Dawn Pisturino's Blog

My Writing Journey

My World

(Photo and haiku by Dawn Pisturino. Copyright 2023 Dawn Pisturino. All Rights Reserved.)

Thanks for visiting my world!

Dawn Pisturino

June 5, 2023

Copyright 2023 Dawn Pisturino. All Rights Reserved.


“Drunken Poet” on Spillwords Press

Drunken Poet

by Dawn Pisturino

I’m a drunken poet,

Whirling around

In the ecstasy of Divine Love.

My heart pounds wildly in my chest,

Beating a staccato drum roll.

My head explodes with divine revelations,

Driving the stars from the heavens.

The sun dances in the sky,

Revolving with bright colors

That blind me. . .

Please go here to read the rest.

Thank you so much!

Dawn Pisturino

May 20, 2023

Copyright 2023 Dawn Pisturino. All Rights Reserved.


Elizabeth Spencer Carey, Patroness of Poets

(Miniature portrait painted by Nicholas Hilliard, date unknown)

Elizabeth Spencer Carey (1552-1618) — my 5th cousin 15 times removed — was the daughter of Sir John Spencer of Althorp and the wife of Sir George Carey, 2nd Baron Hunsdon. She is best remembered for her patronage of the arts in Elizabethan England and sponsored the poets Edmund Spenser and Thomas Nashe and the composer John Dowland.

Edmund Spenser (1552-1599) is best known for his poem, The Fairie Queene, first published in 1590 with the aid of Sir Walter Raleigh, which glorifies Queen Elizabeth I and the Tudor family.

The poem is an epic composed of 6 books. All total, the poem contains 36,000 lines and 4,000 stanzas. Spenser invented the Spenserian stanza to write the poem, with 9 lines in each stanza. Eight lines were composed in iambic pentameter with the last line – the alexandrine – in iambic hexameter. The rhyming scheme came out to ABABBCBCC.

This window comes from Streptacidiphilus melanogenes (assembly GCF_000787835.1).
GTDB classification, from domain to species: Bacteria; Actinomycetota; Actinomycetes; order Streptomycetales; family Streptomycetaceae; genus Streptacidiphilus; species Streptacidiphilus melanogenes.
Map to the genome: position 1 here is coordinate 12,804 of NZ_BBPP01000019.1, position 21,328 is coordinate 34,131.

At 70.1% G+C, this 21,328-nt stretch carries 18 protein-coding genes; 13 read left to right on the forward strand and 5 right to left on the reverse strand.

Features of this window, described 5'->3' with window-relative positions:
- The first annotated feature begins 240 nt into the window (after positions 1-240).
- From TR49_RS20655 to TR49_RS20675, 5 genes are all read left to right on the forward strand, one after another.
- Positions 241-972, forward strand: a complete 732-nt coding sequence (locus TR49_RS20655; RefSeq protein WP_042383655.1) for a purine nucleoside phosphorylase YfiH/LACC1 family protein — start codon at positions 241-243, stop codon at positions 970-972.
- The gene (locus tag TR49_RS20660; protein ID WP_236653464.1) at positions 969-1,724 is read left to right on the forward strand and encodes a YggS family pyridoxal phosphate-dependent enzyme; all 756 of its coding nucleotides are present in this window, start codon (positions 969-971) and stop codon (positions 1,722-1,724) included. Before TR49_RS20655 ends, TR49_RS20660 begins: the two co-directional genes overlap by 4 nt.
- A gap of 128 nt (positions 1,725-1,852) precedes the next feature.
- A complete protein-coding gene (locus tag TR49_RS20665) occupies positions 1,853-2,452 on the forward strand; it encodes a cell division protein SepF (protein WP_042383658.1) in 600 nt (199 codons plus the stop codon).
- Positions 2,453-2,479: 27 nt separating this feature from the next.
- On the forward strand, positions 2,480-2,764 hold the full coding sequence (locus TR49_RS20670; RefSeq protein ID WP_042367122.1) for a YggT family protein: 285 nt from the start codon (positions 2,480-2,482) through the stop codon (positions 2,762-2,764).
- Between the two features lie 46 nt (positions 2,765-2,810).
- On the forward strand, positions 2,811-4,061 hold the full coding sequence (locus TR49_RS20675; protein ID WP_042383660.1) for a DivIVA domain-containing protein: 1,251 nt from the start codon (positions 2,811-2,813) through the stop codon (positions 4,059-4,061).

In a sonnet dedicated to The Fairie Queene, Spenser honored his patroness as follows:

“Ne [no] may I, without blot of endless blame,

You, fairest Lady, leave out of this place,

Remembrance of your gracious name

Wherewith that courtly garlond [garland] most ye grace

And deck the world.”

Carey was also Spenser’s inspiration for Muiopotmos in 1590 and the character “Phyllis” in Colin Clots Come Home Againe.

Thomas Nashe (1567-1601) was a poet and playwright, but he is best known for his novel, The Unfortunate Traveller. Whenever he was short of cash, he wrote erotic verses, which earned him harsh criticism.

“And make me happie [happy], stealing by degrees.

First bare hir [her] legs, then creepe up to her knees. . .”

John Dowland (1563-1626) wrote numerous songs and instrumental pieces. His most famous instrumental piece is Lachrimae, or Seaven Tears. One of his most famous songs is “Flow My Tears.”

Flow My Tears

“Flow my tears, fall from your springs,